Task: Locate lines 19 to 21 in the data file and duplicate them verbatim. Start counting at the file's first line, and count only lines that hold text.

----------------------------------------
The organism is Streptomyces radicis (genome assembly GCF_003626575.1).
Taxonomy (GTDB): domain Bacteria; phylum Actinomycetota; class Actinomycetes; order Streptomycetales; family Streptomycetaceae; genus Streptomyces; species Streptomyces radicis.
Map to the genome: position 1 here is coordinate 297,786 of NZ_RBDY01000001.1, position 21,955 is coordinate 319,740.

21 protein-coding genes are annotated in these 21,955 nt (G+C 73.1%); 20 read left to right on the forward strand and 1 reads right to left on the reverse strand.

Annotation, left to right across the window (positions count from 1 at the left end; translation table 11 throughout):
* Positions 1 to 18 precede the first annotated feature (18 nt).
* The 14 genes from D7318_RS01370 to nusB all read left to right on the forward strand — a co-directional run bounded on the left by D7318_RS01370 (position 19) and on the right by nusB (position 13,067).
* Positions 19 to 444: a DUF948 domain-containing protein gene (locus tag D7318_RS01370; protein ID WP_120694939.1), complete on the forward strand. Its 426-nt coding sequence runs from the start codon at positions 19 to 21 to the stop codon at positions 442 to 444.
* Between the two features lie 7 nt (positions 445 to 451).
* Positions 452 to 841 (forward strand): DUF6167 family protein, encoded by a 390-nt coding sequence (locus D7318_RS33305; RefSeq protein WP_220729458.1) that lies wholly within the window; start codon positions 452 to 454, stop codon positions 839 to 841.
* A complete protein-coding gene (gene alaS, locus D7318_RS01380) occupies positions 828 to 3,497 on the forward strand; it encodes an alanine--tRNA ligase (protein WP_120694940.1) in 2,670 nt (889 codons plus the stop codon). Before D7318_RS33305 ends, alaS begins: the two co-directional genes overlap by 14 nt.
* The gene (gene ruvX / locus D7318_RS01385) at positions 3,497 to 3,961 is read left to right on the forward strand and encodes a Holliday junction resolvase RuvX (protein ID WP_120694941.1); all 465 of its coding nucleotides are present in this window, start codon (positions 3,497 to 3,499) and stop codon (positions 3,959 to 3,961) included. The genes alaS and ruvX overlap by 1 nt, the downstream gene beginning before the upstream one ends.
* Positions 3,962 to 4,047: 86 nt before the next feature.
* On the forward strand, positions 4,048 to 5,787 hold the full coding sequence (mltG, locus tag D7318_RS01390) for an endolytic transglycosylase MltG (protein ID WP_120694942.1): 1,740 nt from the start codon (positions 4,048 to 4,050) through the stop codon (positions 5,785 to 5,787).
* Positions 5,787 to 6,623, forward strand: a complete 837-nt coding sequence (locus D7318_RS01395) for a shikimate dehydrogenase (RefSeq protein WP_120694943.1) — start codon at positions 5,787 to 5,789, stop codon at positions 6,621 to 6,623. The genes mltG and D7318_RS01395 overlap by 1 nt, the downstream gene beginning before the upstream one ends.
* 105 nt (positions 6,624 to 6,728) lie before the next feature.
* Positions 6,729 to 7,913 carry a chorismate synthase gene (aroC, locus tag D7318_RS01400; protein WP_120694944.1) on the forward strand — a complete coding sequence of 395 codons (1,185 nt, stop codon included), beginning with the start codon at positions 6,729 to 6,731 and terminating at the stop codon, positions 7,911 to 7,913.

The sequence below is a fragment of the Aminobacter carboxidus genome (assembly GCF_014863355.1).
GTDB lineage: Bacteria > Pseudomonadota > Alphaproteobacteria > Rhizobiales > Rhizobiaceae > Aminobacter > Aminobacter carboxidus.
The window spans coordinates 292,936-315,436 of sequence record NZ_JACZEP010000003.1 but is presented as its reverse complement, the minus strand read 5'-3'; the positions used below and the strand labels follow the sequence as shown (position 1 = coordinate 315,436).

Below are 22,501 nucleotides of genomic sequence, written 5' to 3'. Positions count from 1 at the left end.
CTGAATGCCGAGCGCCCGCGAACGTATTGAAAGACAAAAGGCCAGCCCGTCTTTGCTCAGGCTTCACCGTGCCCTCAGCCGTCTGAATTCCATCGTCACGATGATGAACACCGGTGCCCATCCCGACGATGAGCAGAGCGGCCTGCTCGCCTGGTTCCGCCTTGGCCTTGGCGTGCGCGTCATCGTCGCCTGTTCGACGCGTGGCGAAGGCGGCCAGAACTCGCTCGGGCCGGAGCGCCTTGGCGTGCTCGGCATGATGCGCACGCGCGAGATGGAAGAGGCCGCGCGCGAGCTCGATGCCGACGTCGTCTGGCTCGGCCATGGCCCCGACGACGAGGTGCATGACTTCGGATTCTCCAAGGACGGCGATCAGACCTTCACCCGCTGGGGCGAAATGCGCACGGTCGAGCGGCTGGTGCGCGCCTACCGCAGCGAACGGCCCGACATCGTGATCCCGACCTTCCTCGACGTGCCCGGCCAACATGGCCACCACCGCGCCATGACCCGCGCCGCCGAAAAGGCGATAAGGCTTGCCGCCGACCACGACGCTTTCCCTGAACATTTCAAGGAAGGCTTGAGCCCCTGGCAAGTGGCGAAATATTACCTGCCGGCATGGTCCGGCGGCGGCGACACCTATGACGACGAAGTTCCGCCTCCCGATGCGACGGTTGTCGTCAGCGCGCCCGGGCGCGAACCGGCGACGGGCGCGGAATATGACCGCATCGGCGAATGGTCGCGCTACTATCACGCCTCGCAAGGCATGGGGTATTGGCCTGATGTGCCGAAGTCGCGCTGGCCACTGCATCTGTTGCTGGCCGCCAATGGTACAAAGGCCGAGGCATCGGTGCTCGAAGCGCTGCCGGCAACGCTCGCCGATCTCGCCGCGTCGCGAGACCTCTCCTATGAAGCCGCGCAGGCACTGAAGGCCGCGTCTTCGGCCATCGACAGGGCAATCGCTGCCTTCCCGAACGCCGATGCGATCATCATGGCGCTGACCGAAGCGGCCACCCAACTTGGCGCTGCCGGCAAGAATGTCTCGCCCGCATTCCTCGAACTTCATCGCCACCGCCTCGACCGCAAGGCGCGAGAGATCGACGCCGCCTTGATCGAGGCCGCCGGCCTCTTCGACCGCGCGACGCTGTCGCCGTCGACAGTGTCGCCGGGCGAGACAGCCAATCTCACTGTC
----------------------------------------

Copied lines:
GTDB lineage: Bacteria > Pseudomonadota > Alphaproteobacteria > Rhizobiales > Rhizobiaceae > Aminobacter > Aminobacter carboxidus.
The window spans coordinates 292,936-315,436 of sequence record NZ_JACZEP010000003.1 but is presented as its reverse complement, the minus strand read 5'-3'; the positions used below and the strand labels follow the sequence as shown (position 1 = coordinate 315,436).

Below are 22,501 nucleotides of genomic sequence, written 5' to 3'. Positions count from 1 at the left end.